According to experts, the recent appointment of Sergei Kiriyenko as first deputy chief of chief of the Presidential Administration fits well into Putin’s strategy for the country before and after the presidential elections in 2018.
First Deputy Chief of Staff of the Russian Presidential Administration, Sergei Kiriyenko, addresses the opening of the 20th meeting of the World Russian People's Council. Photo: TASS
A month has passed since Sergei Kiriyenko replaced Vyacheslav Volodin as first deputy chief of staff of the Presidential Administration on Oct. 5. The former general director of Russia’s State Atomic Energy Corporation (Rosatom), Kiriyenko is now in charge of the state’s domestic policy, as well as the Kremlin’s relations with the regions, governors and political parties.
Given that many of his predecessors were largely considered “grey cardinals” of Russian politics, it is still unclear what Kiriyenko will bring for the future of the country. In 1998 he served as prime minister during the nation’s economic default. Serving as part of the team of Boris Yeltsin, the first Russian president, Kiriyenko became part of the ruling elite thanks to the support of opposition leader Boris Nemtsov.
Will Kiriyenko be as powerful as his predecessors? And what are the first results of his work?
Kiriyenko’s path to power
Sergei Neverov, secretary of the General Council of the United Russia party and deputy chairman of the Russian State Duma, commented on the appointment of Kiriyenko: “This is a person supported by the President, someone who knows how everything works, who has worked both in presidential administrations and in big corporations, and knows the regions.”
It was in April 1998 when Kiriyenko, then Minister of Energy, was appointed head of the government by the State Duma (on its third attempt). He became responsible for addressing the economic crisis that was already evident. It was hoped that he would be able to get Western loans to prevent default, but this didn’t happen.
On Aug. 23 Yeltsin dismissed Kiriyenko and the whole government, and his career looked as if it was over. He was a 36-year-old politician who had previously earned the “Kinder Surprise” nickname for his youth and sudden appearance on the scene. Now, it seemed as if he would lose his place in politics for good.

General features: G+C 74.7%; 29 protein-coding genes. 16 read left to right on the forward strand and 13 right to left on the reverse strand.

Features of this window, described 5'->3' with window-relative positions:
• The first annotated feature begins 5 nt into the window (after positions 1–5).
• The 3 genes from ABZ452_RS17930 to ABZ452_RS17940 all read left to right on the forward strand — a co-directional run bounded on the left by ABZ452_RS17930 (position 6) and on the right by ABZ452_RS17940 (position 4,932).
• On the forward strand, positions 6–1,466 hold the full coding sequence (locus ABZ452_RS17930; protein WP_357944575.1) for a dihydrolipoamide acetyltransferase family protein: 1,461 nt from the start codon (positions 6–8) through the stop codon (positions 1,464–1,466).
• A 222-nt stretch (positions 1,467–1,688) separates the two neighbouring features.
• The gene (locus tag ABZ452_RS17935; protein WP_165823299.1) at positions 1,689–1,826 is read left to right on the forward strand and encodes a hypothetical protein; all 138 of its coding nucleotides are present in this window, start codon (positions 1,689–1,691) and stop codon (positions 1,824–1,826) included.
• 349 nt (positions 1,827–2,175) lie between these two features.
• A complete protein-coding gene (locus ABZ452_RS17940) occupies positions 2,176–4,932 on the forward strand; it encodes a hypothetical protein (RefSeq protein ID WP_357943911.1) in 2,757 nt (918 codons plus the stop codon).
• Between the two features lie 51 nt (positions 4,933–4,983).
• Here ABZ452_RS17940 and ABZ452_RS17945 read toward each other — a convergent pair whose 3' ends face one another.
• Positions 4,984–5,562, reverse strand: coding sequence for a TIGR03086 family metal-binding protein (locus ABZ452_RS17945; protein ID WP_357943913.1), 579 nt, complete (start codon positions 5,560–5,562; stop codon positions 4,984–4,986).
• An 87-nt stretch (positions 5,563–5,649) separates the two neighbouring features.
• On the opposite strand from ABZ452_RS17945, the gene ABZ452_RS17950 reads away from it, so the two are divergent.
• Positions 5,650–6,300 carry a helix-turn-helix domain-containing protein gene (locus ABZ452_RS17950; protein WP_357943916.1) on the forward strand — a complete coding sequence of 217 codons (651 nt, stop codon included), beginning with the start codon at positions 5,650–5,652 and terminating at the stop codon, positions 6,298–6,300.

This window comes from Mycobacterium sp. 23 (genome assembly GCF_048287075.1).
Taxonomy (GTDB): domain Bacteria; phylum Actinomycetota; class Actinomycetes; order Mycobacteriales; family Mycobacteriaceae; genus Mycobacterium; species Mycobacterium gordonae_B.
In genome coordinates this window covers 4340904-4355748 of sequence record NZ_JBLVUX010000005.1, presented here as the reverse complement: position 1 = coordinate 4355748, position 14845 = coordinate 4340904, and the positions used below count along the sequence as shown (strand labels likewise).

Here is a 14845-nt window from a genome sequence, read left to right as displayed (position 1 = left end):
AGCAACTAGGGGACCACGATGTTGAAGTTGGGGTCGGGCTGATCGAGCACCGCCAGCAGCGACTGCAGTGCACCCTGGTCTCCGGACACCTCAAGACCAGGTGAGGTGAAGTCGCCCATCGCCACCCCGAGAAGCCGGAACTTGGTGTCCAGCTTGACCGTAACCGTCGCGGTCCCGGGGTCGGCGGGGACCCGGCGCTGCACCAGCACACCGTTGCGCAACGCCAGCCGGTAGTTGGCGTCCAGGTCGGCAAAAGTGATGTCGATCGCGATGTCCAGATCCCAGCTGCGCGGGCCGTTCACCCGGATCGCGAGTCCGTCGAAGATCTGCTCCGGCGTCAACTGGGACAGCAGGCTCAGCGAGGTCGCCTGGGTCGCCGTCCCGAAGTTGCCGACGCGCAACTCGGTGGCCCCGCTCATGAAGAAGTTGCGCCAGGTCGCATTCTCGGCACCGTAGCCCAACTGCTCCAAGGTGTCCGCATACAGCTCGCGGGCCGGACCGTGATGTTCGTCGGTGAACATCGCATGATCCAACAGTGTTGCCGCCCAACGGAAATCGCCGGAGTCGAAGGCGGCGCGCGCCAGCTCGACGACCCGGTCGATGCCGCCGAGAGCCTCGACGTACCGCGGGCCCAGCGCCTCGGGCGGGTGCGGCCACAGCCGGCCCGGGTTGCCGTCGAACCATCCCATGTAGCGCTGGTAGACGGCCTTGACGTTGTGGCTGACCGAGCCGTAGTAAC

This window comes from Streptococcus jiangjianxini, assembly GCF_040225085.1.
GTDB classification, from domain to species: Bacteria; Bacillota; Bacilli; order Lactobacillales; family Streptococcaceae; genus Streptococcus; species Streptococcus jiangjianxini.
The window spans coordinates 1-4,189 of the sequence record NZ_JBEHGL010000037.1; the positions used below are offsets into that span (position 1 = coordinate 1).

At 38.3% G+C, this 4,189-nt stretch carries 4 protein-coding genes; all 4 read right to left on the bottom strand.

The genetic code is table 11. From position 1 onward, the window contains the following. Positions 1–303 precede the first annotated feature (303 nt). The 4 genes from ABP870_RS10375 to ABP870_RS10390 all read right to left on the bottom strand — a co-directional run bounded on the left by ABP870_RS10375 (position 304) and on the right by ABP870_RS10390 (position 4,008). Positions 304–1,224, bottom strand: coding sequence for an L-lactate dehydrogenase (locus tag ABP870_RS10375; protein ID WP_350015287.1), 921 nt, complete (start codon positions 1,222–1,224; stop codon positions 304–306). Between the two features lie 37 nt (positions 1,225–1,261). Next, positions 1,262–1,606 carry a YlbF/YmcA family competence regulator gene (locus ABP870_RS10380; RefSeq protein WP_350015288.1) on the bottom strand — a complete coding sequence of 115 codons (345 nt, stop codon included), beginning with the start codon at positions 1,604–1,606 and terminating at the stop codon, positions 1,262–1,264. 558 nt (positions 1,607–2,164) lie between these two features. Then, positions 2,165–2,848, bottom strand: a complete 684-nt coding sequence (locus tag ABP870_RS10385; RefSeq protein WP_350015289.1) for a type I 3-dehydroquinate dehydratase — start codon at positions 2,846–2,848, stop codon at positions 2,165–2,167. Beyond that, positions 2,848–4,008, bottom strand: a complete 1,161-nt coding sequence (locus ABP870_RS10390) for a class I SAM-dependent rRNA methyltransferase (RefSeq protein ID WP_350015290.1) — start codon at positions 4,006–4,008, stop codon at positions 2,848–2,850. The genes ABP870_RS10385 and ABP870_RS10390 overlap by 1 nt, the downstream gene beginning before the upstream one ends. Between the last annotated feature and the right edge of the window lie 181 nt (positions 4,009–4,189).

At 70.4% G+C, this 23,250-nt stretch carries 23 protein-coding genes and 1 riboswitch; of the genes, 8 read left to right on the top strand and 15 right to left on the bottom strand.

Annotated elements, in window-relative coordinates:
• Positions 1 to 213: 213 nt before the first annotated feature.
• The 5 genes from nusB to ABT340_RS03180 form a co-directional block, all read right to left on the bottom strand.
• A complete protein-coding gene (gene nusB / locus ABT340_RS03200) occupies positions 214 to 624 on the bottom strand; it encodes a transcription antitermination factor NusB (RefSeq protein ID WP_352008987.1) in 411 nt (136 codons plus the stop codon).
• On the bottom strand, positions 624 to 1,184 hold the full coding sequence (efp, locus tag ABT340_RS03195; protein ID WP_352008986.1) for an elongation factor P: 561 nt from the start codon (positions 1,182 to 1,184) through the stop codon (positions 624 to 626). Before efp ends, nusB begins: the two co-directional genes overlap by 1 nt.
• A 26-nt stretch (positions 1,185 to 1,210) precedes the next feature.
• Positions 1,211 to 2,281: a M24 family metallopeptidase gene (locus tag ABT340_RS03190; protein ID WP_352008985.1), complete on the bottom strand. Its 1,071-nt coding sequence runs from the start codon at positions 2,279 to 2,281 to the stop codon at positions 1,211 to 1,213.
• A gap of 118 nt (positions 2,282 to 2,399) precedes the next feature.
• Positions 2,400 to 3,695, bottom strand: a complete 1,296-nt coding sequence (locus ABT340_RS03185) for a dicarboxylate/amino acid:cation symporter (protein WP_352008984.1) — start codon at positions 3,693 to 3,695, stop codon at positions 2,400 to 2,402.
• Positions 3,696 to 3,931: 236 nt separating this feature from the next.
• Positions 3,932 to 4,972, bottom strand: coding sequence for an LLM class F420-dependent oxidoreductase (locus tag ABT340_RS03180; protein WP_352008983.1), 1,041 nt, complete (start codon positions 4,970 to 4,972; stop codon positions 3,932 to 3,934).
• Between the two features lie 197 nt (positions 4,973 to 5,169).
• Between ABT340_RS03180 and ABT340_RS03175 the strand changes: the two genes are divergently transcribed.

However, in 1999 Kiriyenko was a candidate for the mayor of Moscow and led the list of the Union of Right Forces party during parliamentary elections to the State Duma. Later, he became the leader of the Union of Right Forces’ faction in the parliament. In 2000-2005 he was a Presidential Envoy to the Volga Federal Region and in 2001 became the head of the Russian State Commission for Chemical Disarmament. From 2007 until 2016, he was the general director of Rosatom – an important but not very political occupation.
Even though the media mentioned his name long before the appointment, the choice itself was a surprise for many. Political analyst Dmitry Drize, though, believes that Kiriyenko fits into the new role really well, especially given the upcoming presidential elections and the necessity to give the country a new vector of development.
“Today he is no longer a young prime minister who watched as the economic default took place, but rather, he is an effective senior manager who proved his reliability managing the largest state corporation. Over the ten years in this post Kiriyenko never showed his desire to come back to the big political game and this, most likely, led him being rewarded with a high position. According to unspoken traditions in the vertical of power, it is those politicians that work well and do not promote themselves that have prospects for career growth,” Drize points out.
At the same time, the expert suggests that, notwithstanding the image of Kiriyenko, one should not count on a liberal shift in the country’s domestic policy. He refers to the example of Ella Pamfilova, appointed as the head of Russia’s Central Electoral Commission: There were high hopes placed on her for the democratization of elections, but numerous falsifications and scandals during parliamentary elections this year showed that these hopes were perhaps too high.
Kiriyenko is a person who is ready to play according to the rules of the existing system fulfilling the role he’s been given, notwithstanding the problems in the area of his responsibility. That’s why there are hopes that his work will boost the authorities’ image in the country’s regions. Drize thinks that Kiriyenko might start a trip around Russia challenging such controversial decisions as the ban on theater performances due to the abuse of religious feelings. It is possible that some figures might lose their posts if he decides to take action, Drize points out, so governors should be cautious with this appointment.
At the same time, the Presidential Administration does not plan on interfering with the work of the State Duma. Previously, the parliament was paralyzed because of the will of Volodin, Kiriyenko’s predecessor. Now Volodin has moved to the Duma to improve the situation, making the deputies work and come up with new laws. More specifically, Volodin forbade the deputies from missing sessions, which was a customary practice.